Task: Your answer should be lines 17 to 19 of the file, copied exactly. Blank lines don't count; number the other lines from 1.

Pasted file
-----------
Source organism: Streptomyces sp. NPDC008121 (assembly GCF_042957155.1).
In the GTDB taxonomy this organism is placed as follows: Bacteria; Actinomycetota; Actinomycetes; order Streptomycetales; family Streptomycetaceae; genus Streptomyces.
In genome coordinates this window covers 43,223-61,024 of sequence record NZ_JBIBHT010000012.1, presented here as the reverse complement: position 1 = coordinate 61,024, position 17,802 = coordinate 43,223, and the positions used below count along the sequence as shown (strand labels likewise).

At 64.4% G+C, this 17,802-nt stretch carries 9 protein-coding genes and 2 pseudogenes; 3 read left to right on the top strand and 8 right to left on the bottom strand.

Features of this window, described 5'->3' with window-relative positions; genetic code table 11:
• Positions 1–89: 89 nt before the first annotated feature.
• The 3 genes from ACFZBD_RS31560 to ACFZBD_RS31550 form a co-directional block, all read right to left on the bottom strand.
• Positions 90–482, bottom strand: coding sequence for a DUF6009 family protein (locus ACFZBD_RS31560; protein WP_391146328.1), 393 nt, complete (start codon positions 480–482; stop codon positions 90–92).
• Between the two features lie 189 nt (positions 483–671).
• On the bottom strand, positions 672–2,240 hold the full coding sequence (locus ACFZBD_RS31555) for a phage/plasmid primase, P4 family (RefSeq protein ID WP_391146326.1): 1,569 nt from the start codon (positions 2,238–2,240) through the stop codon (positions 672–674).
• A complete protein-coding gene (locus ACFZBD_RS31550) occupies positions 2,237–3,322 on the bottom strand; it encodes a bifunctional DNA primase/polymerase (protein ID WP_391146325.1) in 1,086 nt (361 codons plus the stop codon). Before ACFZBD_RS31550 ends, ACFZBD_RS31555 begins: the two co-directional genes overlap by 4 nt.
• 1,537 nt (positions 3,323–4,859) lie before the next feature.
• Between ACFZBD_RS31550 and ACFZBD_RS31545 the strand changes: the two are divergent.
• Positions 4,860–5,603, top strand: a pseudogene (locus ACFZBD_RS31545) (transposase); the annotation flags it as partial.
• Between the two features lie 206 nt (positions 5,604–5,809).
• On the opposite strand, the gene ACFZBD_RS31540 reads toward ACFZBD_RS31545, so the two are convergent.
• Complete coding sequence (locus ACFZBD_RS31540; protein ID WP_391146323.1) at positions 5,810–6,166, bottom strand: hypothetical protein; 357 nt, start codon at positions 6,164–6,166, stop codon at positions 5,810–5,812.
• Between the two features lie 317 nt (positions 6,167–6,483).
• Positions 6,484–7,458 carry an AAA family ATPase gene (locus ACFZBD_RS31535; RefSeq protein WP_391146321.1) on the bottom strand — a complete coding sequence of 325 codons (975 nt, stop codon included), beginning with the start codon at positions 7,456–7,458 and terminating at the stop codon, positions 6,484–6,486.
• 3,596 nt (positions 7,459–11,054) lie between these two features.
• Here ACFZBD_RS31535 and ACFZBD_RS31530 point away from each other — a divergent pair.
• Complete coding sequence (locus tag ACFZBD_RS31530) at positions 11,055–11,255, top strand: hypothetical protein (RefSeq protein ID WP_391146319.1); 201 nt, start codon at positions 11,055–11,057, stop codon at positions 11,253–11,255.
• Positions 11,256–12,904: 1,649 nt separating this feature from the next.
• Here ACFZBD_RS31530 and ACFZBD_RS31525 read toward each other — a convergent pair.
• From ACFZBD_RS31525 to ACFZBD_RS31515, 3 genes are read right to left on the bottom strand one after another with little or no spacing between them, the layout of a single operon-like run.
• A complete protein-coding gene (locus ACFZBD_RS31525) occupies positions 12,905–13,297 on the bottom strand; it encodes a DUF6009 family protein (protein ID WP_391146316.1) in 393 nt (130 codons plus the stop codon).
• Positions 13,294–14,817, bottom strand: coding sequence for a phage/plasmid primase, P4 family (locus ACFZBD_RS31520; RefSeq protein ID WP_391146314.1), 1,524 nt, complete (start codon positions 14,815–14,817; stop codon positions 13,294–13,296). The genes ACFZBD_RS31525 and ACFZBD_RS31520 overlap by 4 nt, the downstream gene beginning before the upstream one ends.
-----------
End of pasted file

• Complete coding sequence (locus ACFZBD_RS31540; protein ID WP_391146323.1) at positions 5,810–6,166, bottom strand: hypothetical protein; 357 nt, start codon at positions 6,164–6,166, stop codon at positions 5,810–5,812.
• Between the two features lie 317 nt (positions 6,167–6,483).
• Positions 6,484–7,458 carry an AAA family ATPase gene (locus ACFZBD_RS31535; RefSeq protein WP_391146321.1) on the bottom strand — a complete coding sequence of 325 codons (975 nt, stop codon included), beginning with the start codon at positions 7,456–7,458 and terminating at the stop codon, positions 6,484–6,486.